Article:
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‘Why Don’t You Play in Hell?’ is an instant cult classic

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Why Don’t You Play in Hell?
Written and Directed by Shion Sono
Japan, 2013

 

While audiences and critics are still debating the unbridled ambition of Nolan’s Interstellar, an equally-madcap film (finally) makes its way into North American theaters this weekend.  Japanese auteur, Shion Sono, unleashes his demented ode to cinema, Why Don’t You Play in Hell?, which might be the most uncanny take on filmmaking since The Player.  Armed with inspired gags, impassioned characters and enough blood squibs to drown Tarantino, Sono delivers a visual feast that’s destined to be a cult classic.

While some people sell their soul to Rock-n-Roll, a young filmmaker named Hirata (Hiroki Hasegawa) sells his entire existence to the Movie God.  He and his renegade film crew (hilariously named the “Fuck Bombers”) tremble at the chance to make one immortal masterpiece.  They spend their days practicing karate moves, worshipping 35mm film, and prowling the mean streets in search of their cosmic money shot.  While there’s no denying their infectious enthusiasm, their complete lack of artistic scruples makes the Nightcrawler look like a saint.  It also makes this one of the funnier movies of 2014.

In a parallel universe that only Shion Sono could imagine, two warring Yakuza clans have their own cinematic obsessions.  Warlord Muto (Jun Kunimura) wants to finance a filmic tribute to his beloved wife, starring their beautiful but rebellious daughter, Michiko (Fumi Nikaidô).  Michiko, once a famous child actress in a delightfully-twisted toothpaste commercial, has become the unhealthy fixation of Muto’s chief rival, Ikegami (Shin’ichi Tsutsumi).  The contrast between Muto and Ikegami is played for maximum comic effect, with Muto doing his best bipolar Pacino imitation, while Ikegami and his crew lounge around their castle wearing nothing but silk kimonos.  It takes a while for the Fuck Bombers and the Yakuza to finally collide, but the collision is well worth the wait.

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The first thing you notice about Why Don’t You Play in Hell? is the manic energy.  There isn’t a lazy bone in this movie’s body.  As a director, Sono uses playful visual flourishes like double-takes, freeze-frames and slow-motion to wink at the action genre.  He creates a hyper-stylized world where dissimilar elements combine to further ramp up the comedy.  Watching blood-thirsty Yakuza trying to simultaneously negotiate swordplay and boom microphones is a sublime delight.  Sono mines plenty of humor from the gore and violence, as well.  Generally, a sword impaling someone’s head doesn’t elicit many laughs, but when the victim continues to invade scenes like a deranged unicorn, you’re quickly reduced to hysterics.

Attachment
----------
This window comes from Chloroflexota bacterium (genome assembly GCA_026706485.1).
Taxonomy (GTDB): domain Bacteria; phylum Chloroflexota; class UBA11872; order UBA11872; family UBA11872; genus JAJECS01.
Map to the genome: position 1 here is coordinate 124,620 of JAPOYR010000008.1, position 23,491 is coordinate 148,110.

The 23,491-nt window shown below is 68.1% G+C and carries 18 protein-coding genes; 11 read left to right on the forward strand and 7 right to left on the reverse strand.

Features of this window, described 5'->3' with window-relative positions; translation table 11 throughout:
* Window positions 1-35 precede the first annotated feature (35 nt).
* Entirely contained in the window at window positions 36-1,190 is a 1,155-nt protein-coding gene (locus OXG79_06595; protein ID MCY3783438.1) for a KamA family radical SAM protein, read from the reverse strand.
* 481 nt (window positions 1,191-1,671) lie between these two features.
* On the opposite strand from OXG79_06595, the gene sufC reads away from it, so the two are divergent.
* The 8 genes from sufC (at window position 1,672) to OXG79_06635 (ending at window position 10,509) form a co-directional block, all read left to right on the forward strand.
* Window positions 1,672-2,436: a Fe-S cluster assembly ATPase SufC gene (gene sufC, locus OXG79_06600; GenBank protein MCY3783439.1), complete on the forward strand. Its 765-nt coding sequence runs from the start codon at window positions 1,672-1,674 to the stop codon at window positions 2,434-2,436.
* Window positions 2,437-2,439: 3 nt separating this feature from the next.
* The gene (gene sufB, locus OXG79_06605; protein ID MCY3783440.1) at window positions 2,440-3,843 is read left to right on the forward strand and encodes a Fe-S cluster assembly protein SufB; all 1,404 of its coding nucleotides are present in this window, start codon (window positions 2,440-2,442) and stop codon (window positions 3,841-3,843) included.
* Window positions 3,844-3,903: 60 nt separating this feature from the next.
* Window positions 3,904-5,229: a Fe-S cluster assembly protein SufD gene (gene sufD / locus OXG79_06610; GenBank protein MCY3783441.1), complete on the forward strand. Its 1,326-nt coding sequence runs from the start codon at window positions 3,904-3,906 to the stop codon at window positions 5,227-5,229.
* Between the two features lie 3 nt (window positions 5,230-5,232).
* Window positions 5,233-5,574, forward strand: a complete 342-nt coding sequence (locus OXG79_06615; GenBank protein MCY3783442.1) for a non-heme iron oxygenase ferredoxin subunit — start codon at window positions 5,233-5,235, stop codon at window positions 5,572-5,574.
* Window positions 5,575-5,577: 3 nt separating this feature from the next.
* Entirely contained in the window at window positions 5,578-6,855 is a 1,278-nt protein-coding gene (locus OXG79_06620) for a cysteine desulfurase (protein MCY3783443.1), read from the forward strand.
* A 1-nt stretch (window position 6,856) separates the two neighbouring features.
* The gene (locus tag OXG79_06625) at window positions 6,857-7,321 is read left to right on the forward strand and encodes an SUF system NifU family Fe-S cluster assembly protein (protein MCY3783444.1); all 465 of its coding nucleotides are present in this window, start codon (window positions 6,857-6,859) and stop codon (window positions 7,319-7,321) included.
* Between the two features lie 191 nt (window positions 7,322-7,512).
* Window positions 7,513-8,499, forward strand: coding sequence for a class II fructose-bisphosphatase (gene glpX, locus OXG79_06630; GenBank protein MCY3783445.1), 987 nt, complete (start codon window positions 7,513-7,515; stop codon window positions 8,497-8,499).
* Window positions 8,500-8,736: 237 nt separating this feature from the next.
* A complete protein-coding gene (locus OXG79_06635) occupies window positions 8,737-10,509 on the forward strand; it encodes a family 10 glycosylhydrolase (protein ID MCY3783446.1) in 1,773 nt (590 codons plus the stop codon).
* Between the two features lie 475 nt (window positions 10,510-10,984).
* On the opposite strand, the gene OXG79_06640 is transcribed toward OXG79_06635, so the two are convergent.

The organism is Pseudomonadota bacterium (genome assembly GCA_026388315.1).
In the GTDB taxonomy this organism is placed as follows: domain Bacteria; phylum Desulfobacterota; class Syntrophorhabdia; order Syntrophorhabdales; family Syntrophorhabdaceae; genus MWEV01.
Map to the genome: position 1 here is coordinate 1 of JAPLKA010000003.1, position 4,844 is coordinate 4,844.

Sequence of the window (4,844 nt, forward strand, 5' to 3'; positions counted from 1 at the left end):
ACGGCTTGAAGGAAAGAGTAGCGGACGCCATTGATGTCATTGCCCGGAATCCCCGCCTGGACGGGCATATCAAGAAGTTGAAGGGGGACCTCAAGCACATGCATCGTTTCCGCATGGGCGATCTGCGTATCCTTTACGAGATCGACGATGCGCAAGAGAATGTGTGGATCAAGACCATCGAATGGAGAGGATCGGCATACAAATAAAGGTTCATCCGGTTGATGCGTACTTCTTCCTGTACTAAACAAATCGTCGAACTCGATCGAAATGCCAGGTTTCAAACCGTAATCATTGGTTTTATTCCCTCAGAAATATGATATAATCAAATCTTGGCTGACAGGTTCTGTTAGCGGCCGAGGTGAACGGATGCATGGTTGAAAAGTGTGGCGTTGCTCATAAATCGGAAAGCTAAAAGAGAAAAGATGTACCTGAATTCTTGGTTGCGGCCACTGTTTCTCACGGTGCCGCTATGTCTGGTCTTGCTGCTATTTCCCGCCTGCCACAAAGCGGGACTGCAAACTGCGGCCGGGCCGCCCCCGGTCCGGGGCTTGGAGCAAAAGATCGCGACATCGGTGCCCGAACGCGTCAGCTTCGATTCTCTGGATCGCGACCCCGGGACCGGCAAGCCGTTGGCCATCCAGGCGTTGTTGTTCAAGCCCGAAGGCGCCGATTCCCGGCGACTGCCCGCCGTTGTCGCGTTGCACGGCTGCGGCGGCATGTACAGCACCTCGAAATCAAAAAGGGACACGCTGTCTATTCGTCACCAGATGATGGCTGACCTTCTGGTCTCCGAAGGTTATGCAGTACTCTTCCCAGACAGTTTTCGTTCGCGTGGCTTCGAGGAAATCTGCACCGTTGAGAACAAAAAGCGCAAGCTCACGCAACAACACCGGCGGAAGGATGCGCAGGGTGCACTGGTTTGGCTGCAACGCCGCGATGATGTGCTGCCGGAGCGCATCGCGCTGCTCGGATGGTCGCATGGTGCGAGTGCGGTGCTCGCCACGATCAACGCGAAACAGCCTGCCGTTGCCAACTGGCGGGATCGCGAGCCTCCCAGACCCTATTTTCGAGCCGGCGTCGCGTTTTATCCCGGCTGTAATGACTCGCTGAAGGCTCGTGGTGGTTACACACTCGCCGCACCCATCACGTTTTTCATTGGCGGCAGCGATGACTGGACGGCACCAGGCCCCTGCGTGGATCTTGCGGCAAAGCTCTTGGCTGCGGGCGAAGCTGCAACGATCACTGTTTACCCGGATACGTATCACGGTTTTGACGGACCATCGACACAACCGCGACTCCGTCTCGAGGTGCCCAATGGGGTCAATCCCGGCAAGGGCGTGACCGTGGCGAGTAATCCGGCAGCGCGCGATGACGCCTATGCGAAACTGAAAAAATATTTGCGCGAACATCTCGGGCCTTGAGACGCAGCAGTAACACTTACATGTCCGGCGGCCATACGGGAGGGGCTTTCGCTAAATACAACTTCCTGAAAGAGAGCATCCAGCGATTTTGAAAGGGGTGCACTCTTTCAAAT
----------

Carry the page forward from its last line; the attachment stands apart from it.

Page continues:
As a writer, Sono enjoys stretching his script’s structure to its operational limits.  He develops disparate storylines, seemingly miles apart from each other, only to meticulously wrap them up at the end.  To make this risky construct work, Sono builds surprisingly-nuanced characters, infusing them with an addictive vigor that fascinates and repulses in equal measure.  These may be murderers and amoral cinephiles, but their passion draws us into this crazy story.  Such is Ikegami’s dedication to nailing the final battle scene that he chastises his men for not dying as cinematically as Muto’s men.  “We’re realists while they’re fantasists!”  Hirata, too, remains thoroughly likeable, even while goading people into the most heinous acts.  His maniacal cackle encourages us to let go of our hang-ups and embrace the insanity.

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Perhaps the most inspired device of the entire film is Sono’s use of the jingle from Michiko’s old toothpaste commercial.  As if a song that encourages people to “Gnash your teeth hard, let’s go!” and “Gnash and gnaw, let’s fly!” wasn’t weird enough, Sono inextricably links these catchy refrains to outrageous acts of violence and debauchery.  Wounded murderers hum the addictive tune as they shamble down the street, or a merciless killer shoves broken glass into a victim’s mouth while singing gleefully.  It’s all terribly unsavory, and yet it works completely because these characters win us over with their earnest (yet misguided) passion.

Why Don’t You Play in Hell? is a love letter to everyone’s individual passion project, but movie directors hold a special place in its black little heart.  Sono’s treatment of filmmaking is where the satire really shines through.  His surrogate director may be haggling over production costs with Yakuza, but they might as well be studio executives glaring judgmentally across their desk.  In Sono’s creation, the sound stage literally becomes a battleground, awash with the blood, sweat and tears of his beleaguered crew.  Mostly blood.

While not for everyone, there are those who will fall hopelessly in love with Why Don’t You Play in Hell?  You know who you are.  Enjoy this zany, brilliantly-bonkers little gem with as many friends as possible.


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